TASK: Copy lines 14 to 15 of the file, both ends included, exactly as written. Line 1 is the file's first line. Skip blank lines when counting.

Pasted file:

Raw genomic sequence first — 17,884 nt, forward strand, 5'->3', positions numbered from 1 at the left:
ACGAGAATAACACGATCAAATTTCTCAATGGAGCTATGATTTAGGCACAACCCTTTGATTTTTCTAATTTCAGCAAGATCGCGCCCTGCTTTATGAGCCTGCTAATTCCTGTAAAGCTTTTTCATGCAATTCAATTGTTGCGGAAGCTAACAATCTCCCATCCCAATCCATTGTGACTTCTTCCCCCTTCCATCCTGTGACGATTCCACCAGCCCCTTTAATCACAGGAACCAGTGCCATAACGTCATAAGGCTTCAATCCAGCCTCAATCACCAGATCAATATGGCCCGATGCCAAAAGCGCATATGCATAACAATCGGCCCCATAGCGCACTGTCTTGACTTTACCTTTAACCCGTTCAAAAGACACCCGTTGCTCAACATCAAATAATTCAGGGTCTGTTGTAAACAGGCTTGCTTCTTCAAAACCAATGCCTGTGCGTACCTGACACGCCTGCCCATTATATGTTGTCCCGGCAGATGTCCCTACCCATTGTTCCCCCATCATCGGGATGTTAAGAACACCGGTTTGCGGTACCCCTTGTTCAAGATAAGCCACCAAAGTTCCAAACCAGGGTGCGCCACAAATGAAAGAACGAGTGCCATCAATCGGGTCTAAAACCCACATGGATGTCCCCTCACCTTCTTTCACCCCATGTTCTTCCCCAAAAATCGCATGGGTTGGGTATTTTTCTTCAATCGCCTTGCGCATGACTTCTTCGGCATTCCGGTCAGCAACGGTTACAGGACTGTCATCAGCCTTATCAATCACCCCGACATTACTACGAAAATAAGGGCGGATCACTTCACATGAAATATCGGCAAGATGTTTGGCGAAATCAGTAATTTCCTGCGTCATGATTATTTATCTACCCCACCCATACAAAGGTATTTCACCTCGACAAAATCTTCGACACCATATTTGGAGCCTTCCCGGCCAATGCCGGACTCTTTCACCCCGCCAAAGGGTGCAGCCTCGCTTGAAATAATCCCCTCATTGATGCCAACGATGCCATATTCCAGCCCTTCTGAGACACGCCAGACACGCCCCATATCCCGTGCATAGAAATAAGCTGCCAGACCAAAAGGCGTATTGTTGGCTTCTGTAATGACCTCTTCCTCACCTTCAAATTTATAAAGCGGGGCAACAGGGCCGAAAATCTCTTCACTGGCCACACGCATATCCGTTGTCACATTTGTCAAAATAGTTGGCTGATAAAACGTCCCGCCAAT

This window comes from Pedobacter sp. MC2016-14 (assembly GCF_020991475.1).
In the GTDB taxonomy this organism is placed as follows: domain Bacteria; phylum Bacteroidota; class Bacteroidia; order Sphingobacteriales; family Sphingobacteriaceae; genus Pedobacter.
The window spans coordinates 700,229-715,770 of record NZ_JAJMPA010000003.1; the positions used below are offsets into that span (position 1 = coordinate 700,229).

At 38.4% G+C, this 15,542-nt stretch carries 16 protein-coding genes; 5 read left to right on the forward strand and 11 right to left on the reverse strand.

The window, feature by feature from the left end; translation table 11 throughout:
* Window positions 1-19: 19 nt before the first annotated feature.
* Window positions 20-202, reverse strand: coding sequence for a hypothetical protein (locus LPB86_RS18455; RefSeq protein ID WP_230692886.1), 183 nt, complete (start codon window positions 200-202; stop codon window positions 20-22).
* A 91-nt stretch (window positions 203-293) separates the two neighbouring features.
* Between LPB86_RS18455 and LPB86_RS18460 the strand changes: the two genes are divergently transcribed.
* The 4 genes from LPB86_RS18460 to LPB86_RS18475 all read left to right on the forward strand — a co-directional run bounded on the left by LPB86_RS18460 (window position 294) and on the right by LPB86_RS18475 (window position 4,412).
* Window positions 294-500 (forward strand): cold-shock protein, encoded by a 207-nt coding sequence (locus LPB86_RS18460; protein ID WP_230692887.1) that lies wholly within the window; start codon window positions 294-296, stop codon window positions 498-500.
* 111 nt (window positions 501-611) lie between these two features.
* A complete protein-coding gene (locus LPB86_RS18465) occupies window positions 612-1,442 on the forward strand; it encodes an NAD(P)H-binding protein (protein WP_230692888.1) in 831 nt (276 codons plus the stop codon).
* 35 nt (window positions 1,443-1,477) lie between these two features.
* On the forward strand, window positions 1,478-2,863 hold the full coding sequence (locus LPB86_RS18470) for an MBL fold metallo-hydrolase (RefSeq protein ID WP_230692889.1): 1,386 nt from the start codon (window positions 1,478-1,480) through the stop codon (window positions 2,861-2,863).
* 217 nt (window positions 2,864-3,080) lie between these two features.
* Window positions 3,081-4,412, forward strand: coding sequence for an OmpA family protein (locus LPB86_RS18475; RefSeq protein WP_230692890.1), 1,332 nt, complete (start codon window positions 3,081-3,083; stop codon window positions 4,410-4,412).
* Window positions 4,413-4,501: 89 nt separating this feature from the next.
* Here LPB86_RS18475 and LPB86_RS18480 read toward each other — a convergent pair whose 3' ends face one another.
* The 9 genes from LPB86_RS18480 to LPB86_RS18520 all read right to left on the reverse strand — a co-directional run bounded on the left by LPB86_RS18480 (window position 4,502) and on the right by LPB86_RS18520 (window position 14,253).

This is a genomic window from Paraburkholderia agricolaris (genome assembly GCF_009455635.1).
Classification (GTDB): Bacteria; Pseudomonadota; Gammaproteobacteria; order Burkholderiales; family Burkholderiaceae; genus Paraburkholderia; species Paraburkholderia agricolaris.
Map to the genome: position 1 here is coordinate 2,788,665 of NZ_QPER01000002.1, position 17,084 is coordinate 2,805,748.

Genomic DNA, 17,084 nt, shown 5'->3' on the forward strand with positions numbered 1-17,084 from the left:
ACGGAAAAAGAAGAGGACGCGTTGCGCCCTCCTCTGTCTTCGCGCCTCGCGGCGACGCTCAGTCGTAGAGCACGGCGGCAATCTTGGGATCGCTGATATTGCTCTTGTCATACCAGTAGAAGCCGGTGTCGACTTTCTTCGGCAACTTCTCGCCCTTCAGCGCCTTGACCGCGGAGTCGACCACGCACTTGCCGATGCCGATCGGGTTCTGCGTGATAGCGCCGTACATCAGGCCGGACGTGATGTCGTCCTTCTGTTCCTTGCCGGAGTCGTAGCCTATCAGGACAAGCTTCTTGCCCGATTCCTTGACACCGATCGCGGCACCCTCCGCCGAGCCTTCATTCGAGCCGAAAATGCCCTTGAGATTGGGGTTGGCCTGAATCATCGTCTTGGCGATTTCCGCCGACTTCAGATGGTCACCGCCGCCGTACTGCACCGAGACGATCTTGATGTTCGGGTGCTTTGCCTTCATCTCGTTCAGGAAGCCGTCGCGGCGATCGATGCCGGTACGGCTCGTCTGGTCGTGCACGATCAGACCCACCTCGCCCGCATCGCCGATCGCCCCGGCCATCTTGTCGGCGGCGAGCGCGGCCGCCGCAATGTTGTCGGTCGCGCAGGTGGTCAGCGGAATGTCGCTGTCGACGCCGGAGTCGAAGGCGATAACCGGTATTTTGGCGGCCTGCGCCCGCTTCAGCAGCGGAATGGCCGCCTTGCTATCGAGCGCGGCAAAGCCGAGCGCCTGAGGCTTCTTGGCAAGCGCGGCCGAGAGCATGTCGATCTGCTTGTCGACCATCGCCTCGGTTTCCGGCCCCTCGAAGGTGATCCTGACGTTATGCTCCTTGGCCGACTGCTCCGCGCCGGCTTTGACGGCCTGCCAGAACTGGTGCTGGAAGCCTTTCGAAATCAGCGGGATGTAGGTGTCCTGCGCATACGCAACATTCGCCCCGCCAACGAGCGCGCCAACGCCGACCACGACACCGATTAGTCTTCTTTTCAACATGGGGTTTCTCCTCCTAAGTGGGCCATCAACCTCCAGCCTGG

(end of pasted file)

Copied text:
* 111 nt (window positions 501-611) lie between these two features.
* A complete protein-coding gene (locus LPB86_RS18465) occupies window positions 612-1,442 on the forward strand; it encodes an NAD(P)H-binding protein (protein WP_230692888.1) in 831 nt (276 codons plus the stop codon).